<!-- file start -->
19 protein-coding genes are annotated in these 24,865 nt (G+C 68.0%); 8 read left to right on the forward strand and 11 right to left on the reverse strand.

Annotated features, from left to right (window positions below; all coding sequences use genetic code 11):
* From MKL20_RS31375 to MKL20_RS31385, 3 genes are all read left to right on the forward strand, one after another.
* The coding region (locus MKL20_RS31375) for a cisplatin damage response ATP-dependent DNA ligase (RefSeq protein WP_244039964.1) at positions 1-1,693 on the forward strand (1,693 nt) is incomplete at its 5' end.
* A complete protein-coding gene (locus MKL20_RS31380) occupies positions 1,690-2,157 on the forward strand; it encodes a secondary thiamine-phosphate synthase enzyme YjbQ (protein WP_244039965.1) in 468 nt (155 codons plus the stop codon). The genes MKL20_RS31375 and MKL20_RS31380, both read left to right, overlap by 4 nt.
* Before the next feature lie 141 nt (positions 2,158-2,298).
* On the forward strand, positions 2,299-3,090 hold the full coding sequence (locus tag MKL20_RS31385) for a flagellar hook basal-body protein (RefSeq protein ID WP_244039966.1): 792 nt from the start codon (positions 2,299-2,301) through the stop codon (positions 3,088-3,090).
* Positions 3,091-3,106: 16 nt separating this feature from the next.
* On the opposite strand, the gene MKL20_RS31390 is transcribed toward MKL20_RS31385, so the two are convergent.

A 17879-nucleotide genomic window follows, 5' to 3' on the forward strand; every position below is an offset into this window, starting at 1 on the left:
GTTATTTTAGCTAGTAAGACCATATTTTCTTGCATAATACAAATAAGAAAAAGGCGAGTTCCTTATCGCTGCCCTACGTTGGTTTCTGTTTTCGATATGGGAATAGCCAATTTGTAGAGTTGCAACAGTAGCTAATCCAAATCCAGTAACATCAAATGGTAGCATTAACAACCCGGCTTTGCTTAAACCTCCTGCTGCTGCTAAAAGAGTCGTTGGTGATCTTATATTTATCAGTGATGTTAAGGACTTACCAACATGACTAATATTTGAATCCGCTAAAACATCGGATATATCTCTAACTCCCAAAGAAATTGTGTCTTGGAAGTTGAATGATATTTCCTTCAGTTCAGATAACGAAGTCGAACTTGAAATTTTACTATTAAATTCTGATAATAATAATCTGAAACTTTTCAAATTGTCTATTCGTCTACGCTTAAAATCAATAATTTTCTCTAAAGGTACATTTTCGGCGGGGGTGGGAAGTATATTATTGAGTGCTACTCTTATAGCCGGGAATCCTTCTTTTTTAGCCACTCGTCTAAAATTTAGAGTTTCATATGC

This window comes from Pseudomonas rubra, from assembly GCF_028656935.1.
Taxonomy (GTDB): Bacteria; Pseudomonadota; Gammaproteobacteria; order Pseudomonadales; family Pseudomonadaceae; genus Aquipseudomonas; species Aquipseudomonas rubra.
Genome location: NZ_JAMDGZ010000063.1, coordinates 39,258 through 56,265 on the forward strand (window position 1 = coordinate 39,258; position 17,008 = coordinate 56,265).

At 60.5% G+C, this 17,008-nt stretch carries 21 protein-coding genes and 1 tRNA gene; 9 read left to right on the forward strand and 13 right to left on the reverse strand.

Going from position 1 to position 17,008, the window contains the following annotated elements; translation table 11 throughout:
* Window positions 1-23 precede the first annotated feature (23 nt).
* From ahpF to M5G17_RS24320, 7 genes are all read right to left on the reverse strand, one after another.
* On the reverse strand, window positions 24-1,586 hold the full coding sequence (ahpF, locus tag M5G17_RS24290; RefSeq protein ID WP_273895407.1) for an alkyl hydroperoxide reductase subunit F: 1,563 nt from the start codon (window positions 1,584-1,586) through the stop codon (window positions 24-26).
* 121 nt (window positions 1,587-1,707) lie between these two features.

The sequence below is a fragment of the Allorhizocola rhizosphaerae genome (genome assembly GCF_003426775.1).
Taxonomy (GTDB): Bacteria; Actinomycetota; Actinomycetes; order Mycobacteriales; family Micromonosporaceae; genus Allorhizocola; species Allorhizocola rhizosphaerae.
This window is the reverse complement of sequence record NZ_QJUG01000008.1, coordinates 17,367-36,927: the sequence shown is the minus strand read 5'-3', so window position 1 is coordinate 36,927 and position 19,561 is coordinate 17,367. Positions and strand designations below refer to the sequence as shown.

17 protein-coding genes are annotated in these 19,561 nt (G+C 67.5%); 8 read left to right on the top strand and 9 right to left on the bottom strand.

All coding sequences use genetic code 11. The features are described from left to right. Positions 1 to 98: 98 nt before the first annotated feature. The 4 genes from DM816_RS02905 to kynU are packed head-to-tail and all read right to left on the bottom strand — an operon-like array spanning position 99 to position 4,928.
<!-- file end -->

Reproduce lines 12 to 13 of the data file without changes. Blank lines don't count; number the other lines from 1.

This window comes from Pseudomonas rubra, from assembly GCF_028656935.1.
Taxonomy (GTDB): Bacteria; Pseudomonadota; Gammaproteobacteria; order Pseudomonadales; family Pseudomonadaceae; genus Aquipseudomonas; species Aquipseudomonas rubra.